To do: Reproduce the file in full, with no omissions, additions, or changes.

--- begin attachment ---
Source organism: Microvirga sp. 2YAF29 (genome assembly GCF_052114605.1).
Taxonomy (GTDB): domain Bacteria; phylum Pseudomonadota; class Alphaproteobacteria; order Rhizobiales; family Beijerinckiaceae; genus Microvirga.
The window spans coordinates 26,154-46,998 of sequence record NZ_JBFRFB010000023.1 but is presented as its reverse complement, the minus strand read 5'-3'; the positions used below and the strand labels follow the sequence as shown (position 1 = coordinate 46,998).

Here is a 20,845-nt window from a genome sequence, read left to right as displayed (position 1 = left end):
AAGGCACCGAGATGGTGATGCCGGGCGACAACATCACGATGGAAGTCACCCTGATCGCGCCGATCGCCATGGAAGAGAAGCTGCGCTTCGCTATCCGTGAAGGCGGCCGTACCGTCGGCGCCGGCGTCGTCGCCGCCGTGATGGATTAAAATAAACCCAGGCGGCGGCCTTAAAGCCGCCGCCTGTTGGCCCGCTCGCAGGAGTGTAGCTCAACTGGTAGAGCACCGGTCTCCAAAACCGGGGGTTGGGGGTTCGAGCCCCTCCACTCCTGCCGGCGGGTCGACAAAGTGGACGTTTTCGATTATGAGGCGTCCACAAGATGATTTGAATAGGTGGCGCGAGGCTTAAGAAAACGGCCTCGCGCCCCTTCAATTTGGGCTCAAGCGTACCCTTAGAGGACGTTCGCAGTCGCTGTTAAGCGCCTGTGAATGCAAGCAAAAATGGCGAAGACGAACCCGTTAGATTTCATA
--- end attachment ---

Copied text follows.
Source organism: Microvirga sp. 2YAF29 (genome assembly GCF_052114605.1).
Taxonomy (GTDB): domain Bacteria; phylum Pseudomonadota; class Alphaproteobacteria; order Rhizobiales; family Beijerinckiaceae; genus Microvirga.
The window spans coordinates 26,154-46,998 of sequence record NZ_JBFRFB010000023.1 but is presented as its reverse complement, the minus strand read 5'-3'; the positions used below and the strand labels follow the sequence as shown (position 1 = coordinate 46,998).

Here is a 20,845-nt window from a genome sequence, read left to right as displayed (position 1 = left end):
AAGGCACCGAGATGGTGATGCCGGGCGACAACATCACGATGGAAGTCACCCTGATCGCGCCGATCGCCATGGAAGAGAAGCTGCGCTTCGCTATCCGTGAAGGCGGCCGTACCGTCGGCGCCGGCGTCGTCGCCGCCGTGATGGATTAAAATAAACCCAGGCGGCGGCCTTAAAGCCGCCGCCTGTTGGCCCGCTCGCAGGAGTGTAGCTCAACTGGTAGAGCACCGGTCTCCAAAACCGGGGGTTGGGGGTTCGAGCCCCTCCACTCCTGCCGGCGGGTCGACAAAGTGGACGTTTTCGATTATGAGGCGTCCACAAGATGATTTGAATAGGTGGCGCGAGGCTTAAGAAAACGGCCTCGCGCCCCTTCAATTTGGGCTCAAGCGTACCCTTAGAGGACGTTCGCAGTCGCTGTTAAGCGCCTGTGAATGCAAGCAAAAATGGCGAAGACGAACCCGTTAGATTTCATA